Nasa’s Mars rover captured a partial eclipse of the Sun

·2 min read

When Phobos, the lumpy, potato-shaped Martian moon passed in front of the Sun as seen from the Red Planet on 2 April, Nasa’s Perseverance rover was there to witness the resulting eclipse.

In a video posted to Nasa’s Youtube channel and on the Nasa Jet Propulsion Laboratory (JPL) website, the dark shape of Phobos can be seen passing in front of the orange disk of the Sun in just under a minute.

At more than six miles in diameter, Phobos neither completely blocks out the Sun like a total eclipse seen from Earth, nor takes very long to transit the Sun’s face.

Capturing Solar eclipses by the two Martian moons Phobos and Deimos is nothing new — Nasa rovers Spirit and Opportunity both took time lapse photos of Phobos passing in front of the Sun back in 2004.

But the new video and images taken by Perseverance capture a Martian solar eclipse with unprecedented focus and resolution thanks to new camera technology on what is Nasa’s newest Mars rover.

The 2 April eclipse was imaged using the twin Mastcam-Z cameras mounted on Perseverance’s 2-metre-tall mast. The Mastcam-Z cameras have allowed the rover to zoom in on distant objects and take high quality, 3D images and video of the Martian surface. Combined with a special solar filter, the cameras have now provided scientists with incredible details of a solar eclipse on Mars.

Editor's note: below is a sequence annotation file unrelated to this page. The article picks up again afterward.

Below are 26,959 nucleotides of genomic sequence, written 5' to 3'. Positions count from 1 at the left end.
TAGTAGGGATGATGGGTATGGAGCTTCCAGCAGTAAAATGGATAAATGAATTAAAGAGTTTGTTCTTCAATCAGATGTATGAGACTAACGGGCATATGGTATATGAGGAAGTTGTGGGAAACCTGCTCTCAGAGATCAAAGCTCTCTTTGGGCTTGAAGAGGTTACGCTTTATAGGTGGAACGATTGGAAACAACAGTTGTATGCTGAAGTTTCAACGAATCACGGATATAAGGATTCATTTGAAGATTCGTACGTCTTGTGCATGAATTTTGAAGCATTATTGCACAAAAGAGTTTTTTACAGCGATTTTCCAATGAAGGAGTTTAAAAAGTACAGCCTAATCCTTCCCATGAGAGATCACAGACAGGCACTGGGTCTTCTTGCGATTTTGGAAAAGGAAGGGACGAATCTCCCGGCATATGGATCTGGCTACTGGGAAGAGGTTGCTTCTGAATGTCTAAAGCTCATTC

“You can see details in the shape of Phobos’ shadow, like ridges and bumps on the moon’s landscape,” Mark Lemmon, a planetary astronomer with the Space Science Institute in Boulder, Colorado, who helped arrange the Phobos observations, said in a statement. “You can also see sunspots. And it’s cool that you can see this eclipse exactly as the rover saw it from Mars.”

Perseverance landed on Mars in February 2021, and has spent the past year and change exploring the Jezero Crater along with Ingenuity, Nasa’s award winning Mars helicopter.

Perseverance has also cached Martian soil samples that Nasa hopes to return to earth for further study in the late 2020s and early 2030s.

In the meantime, Perseverance will continue sending back images of the Red Planet that delight even the scientists and engineers that built and operate the robot.

“I knew it was going to be good,” Rachel Howson, one of the Mastcam-Z team camera operators said of the Perseverance images’ quality in a statement, “but I didn’t expect it to be this amazing.”